As the holder for LSU placekicks, he’s 10 years and four months older than 18-year old sophomore placekicker Cade York

Most incoming freshmen signees usually think Zach’s a coach until they eventually discover the truth.

That old dude is our punter!

“I’ve accepted the fact I’m literally a decade older than incoming freshmen,” said Zach, whose 44 yards per punt career average in 134 attempts ranks third in LSU history and is almost even with record-holder Brad Wing’s 44.58 average. “I’ve embraced my role as the old man on the team. If guys want to chat and ask me about being old, I’ll fill them in. I try to relate but it’s hard because of the generational aspect and the priorities are so different.”

Zach’s successful career re-invention has made him a cult hero to many 20 or 30-year old somethings hoping it’s never too late to chase athletic glory.

“They contact me,” he said, “and ask `How do you do it? How I get on a team? What do I need to do?’ I say, `Look man, you can believe you actually want it, but there’s a difference in actually wanting it and doing it.’

“I probably discourage people more than I encourage. If you’ve already started a career and if you’ve gone in the military or whatever, coming back is not easy.”

The fact Zach wasn’t hurting financially because of his baseball bonus and because he was single with no family responsibilities mitigated two huge issues older walk-ons face.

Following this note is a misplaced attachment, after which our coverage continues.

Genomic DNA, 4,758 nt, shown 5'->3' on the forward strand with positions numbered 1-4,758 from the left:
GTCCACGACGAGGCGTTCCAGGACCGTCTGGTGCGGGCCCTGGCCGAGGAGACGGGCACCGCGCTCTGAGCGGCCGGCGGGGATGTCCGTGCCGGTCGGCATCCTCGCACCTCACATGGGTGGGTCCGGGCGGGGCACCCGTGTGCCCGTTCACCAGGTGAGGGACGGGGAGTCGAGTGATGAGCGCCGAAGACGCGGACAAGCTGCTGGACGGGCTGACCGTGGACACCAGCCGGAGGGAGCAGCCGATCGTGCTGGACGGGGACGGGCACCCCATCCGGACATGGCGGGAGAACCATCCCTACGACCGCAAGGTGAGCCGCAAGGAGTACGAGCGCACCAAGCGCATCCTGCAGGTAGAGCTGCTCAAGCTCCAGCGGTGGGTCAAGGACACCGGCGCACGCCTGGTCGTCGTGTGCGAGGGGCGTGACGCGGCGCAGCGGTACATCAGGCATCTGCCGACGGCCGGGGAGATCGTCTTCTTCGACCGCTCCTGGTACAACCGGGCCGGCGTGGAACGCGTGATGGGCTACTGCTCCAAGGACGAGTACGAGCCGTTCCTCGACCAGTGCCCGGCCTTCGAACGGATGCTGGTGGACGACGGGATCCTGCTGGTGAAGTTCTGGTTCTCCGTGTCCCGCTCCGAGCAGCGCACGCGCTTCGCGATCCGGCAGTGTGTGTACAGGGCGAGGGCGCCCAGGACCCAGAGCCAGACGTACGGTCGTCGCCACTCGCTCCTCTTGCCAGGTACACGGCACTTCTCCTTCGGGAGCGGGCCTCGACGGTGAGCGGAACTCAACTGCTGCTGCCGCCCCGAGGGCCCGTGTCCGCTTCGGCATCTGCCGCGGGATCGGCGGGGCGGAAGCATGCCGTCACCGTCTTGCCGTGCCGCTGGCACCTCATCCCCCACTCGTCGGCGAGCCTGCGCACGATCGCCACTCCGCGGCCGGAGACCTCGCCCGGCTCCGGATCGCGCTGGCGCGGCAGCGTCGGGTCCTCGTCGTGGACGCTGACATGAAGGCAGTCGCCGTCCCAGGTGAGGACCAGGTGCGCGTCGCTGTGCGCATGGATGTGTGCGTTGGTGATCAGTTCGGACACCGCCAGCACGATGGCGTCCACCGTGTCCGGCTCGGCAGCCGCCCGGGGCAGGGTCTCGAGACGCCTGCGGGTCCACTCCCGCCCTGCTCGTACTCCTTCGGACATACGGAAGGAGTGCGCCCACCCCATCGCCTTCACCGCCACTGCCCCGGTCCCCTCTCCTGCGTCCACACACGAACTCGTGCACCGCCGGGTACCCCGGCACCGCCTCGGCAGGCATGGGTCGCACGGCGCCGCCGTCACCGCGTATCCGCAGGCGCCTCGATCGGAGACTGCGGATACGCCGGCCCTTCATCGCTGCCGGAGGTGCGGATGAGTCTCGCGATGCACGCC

Zach has worked hard, but also knows he’s crazy lucky – “If I had to pick a person to win the lottery, Zach would be the one,” said Josh Corman, one of Zach’s two half-brothers – to play on a national championship team after thinking he was done as an athlete in his mid-20s.

“There’s not a day that goes by that I don’t feel a sense of gratitude for LSU allowing me to get out of that dark patch I was in after (minor league) baseball,” Zach said. “I was in a funk. LSU allowed me to love sports again.

“When you’re broken as a man at 24 years old, you just got cut in baseball and you’re able to bounce back and win a national championship at LSU which was the college you intended to attend out of high school on the best football team ever, it helps heal wounds.

“There’s still pain, still hurt, still `what if?’ from my baseball career. But at the end of the day, playing on a national champion football team softens the blow. It allows you to say `Man, all that grinding was worth it. All the tears and the effort and the pain and the injuries and everything you did were worth it.’”

Training ground

As the third of five boys in the middle of older half-brothers Josh and Seth and younger brothers Gabe and Grant, Zach had no choice but become a competitive athlete.

No matter where Randall and Crystal Von Rosenberg lived during Randall’s military career – West Germany, Lawton, Oklahoma, Natchitoches, Lake Charles and Baton Rouge – sports was just outside the door.

“All the boys and girls in the neighborhood came to our house to play,” Crystal said. “It was a constant competition.”

Zach’s kicking career started in elementary school in Lake Charles as a fluke. A neighbor begged the family for two years for Zach play on his young daughter’s soccer team. The Von Rosenberg kids were already in several sports and Randall didn’t see soccer fitting in.

“Then one Saturday morning, our neighbor came to me,” Randall said, “and said his best player had broken his arm. He told me, `I’ve got a uniform for Zach. You don’t have to pay anything. He just has to show up.’

“Zach had never played soccer. But that day in his first game, he scored six goals.”

A few months later before Christmas, his gift wish list was fairly simple.